>>>> monochrome. But then the usual procedure is to use the same negative.
>>>> Varying pigment density, time of exposure and dichromate concentration
>>>> you can control in which zones the pigment will be deposited.
>>>> About your worry on overprinting. Well, at least with gum, the coats
>>>> are transparent to a certain degree, which varies with coat strength
>>>> and the pigment used. So, a new coat never covers fully all of the
>>>> previous ones. That is actually the reason why you can get an ample
>>>> range of colours using only the three substractive primaries.
>>>> The same would happen with the mixed processes: gum on cyanotype and
>>>> so on. Some degree of transparency is required in the uppermost coats.
>>>> Tom
>>>> On 10/29/11, Denny <dspector at charter.net> wrote:
>>>> > Francesco,
>>>> > You might find this useful, or at least interesting:
>>>> >
>>>> http://www.dpug.org/forums/f8/**learning-master-platinum-**
>>>> printer-irving-penn-2<http://www.dpug.org/forums/f8/learning-master-platinum-printer-irving-penn-2>
>>>> > 047/
>>>> >
>>>> > Denny
>>>> >
>>>> > -----Original Message-----
>>>> > From: alt-photo-process-list-**bounces at lists.altphotolist.org<alt-photo-process-list-bounces at lists.altphotolist.org>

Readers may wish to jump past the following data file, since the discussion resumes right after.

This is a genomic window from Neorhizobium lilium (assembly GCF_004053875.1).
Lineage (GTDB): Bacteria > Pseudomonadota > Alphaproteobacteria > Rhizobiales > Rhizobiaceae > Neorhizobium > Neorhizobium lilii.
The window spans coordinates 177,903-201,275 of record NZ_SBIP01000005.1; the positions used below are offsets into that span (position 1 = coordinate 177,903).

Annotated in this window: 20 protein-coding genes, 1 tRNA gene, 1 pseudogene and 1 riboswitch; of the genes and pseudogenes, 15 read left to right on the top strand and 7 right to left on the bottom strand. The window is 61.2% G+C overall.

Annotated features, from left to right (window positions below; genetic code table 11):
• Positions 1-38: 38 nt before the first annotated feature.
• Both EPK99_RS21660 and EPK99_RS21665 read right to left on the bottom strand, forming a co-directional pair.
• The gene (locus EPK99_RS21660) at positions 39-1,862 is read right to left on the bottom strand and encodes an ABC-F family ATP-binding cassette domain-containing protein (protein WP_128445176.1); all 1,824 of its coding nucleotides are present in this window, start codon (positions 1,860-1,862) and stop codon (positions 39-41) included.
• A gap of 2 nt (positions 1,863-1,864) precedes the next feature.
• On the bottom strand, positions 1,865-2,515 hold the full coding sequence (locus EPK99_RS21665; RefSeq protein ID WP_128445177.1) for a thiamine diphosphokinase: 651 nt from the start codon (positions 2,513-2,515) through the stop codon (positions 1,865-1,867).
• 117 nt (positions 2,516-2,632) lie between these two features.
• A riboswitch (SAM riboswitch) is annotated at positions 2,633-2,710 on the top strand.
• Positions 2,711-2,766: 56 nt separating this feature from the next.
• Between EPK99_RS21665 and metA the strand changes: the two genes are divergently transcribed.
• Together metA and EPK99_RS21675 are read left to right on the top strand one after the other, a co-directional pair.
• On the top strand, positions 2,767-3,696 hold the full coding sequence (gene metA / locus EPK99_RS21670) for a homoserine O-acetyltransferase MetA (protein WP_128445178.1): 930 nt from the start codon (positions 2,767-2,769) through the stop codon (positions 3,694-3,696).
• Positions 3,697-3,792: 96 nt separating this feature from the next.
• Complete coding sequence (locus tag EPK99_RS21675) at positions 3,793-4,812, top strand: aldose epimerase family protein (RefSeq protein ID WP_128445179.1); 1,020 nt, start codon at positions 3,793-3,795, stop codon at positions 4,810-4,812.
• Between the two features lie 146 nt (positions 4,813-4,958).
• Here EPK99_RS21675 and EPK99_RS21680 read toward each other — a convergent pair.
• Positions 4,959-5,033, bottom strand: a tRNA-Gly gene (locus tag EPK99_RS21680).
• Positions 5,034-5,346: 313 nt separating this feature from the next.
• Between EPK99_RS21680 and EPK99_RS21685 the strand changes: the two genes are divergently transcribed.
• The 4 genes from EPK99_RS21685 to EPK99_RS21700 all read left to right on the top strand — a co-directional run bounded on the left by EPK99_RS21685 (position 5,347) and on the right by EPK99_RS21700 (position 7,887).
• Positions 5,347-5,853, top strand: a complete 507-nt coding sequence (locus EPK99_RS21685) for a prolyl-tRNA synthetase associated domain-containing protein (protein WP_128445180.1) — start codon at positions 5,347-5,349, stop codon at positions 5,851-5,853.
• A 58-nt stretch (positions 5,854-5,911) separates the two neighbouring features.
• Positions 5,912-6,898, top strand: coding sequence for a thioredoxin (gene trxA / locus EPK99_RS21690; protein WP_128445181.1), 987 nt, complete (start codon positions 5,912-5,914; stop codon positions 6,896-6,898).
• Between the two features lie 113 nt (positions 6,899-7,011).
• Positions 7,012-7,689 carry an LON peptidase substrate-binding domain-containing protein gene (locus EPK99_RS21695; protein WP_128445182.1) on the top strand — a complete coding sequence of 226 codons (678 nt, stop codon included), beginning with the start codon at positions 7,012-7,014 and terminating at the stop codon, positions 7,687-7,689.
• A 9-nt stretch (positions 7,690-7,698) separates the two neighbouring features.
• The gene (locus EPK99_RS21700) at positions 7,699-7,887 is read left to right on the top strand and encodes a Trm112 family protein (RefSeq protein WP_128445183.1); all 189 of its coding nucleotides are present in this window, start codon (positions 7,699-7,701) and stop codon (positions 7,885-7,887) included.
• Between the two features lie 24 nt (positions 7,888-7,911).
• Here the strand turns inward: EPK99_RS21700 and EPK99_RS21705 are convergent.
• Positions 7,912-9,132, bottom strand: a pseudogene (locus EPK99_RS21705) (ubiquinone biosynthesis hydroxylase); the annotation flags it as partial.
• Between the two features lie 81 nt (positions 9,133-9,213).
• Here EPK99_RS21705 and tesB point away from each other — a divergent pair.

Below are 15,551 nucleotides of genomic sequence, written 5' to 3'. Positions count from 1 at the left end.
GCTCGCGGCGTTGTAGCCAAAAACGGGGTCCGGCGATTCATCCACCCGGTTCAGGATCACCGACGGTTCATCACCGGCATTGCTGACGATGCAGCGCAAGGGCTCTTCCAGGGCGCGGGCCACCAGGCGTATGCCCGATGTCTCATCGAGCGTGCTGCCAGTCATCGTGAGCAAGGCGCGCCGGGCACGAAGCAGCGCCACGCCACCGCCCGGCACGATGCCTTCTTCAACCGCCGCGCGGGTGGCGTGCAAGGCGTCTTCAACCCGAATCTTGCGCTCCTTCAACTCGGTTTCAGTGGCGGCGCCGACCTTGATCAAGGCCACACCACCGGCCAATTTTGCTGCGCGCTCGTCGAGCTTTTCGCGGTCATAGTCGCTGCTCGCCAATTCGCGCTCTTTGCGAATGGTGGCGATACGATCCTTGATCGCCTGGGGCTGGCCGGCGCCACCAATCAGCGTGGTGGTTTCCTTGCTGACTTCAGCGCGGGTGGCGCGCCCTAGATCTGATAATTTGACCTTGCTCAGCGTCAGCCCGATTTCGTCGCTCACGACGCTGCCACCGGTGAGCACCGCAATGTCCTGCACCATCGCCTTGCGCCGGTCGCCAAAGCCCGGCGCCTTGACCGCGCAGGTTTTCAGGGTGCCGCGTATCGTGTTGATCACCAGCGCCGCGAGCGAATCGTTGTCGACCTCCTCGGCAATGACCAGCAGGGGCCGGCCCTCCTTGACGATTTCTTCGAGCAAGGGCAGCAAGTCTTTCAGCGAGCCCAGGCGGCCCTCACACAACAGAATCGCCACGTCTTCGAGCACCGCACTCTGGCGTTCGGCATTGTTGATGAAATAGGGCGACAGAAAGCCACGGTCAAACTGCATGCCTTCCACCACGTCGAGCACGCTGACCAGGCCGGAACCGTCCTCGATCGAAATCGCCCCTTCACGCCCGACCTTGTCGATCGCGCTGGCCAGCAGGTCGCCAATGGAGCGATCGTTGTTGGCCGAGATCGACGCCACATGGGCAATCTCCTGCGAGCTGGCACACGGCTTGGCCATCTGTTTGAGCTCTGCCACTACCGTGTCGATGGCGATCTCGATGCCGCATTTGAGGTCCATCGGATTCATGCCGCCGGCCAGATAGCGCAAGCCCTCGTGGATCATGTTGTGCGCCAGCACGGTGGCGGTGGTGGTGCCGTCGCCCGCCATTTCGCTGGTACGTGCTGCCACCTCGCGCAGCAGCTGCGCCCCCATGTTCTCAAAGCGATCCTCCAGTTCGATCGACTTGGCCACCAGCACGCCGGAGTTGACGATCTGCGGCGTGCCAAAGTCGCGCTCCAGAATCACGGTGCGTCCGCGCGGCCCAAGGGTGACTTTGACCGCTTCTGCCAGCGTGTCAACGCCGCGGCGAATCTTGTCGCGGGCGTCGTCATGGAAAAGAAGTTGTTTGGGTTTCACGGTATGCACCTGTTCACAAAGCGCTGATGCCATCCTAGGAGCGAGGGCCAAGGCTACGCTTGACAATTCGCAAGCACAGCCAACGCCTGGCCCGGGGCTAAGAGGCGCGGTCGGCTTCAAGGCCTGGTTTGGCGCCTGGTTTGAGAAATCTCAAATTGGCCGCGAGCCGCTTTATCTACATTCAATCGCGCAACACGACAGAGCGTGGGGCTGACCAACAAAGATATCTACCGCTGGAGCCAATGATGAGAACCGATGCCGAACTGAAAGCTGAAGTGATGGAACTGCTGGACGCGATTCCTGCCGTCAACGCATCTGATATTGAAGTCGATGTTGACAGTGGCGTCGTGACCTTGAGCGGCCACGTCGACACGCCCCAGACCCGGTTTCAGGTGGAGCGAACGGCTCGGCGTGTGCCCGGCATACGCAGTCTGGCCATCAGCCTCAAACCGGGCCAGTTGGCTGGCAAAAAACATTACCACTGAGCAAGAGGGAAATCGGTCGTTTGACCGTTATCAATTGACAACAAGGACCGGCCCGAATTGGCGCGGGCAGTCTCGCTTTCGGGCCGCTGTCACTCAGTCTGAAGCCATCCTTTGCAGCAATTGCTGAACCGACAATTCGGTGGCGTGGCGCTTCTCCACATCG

>>>> > [mailto:alt-photo-process-**list-bounces at lists.**altphotolist.org<alt-photo-process-list-bounces at lists.altphotolist.org>]
>>>> On > Behalf
>>>> Of
>>>> > Francesco Fragomeni
>>>> > Sent: Friday, October 28, 2011 9:14 PM
>>>> > To: The alternative photographic processes mailing list
>>>> > Subject: [alt-photo] Multi-Neg Printing Methods
>>>> >
>>>> > Hi all,
>>>> >
>>>> > I'm doing a bit more research into multiple negative printing. I've >
>>>> been
>>>> > printing from multiple negatives for a long time using a technique
>>>> that
>>>> just
>>>> > kind of developed on its own for me after doing lots of research and
>>>> > emulating techniques that I knew would bring some element that I was
>>>> after
>>>> > to my work. I'm trying to expand upon this and I'm hoping that some of
>>>> you
>>>> > might be able to offer some insight as you have in the past.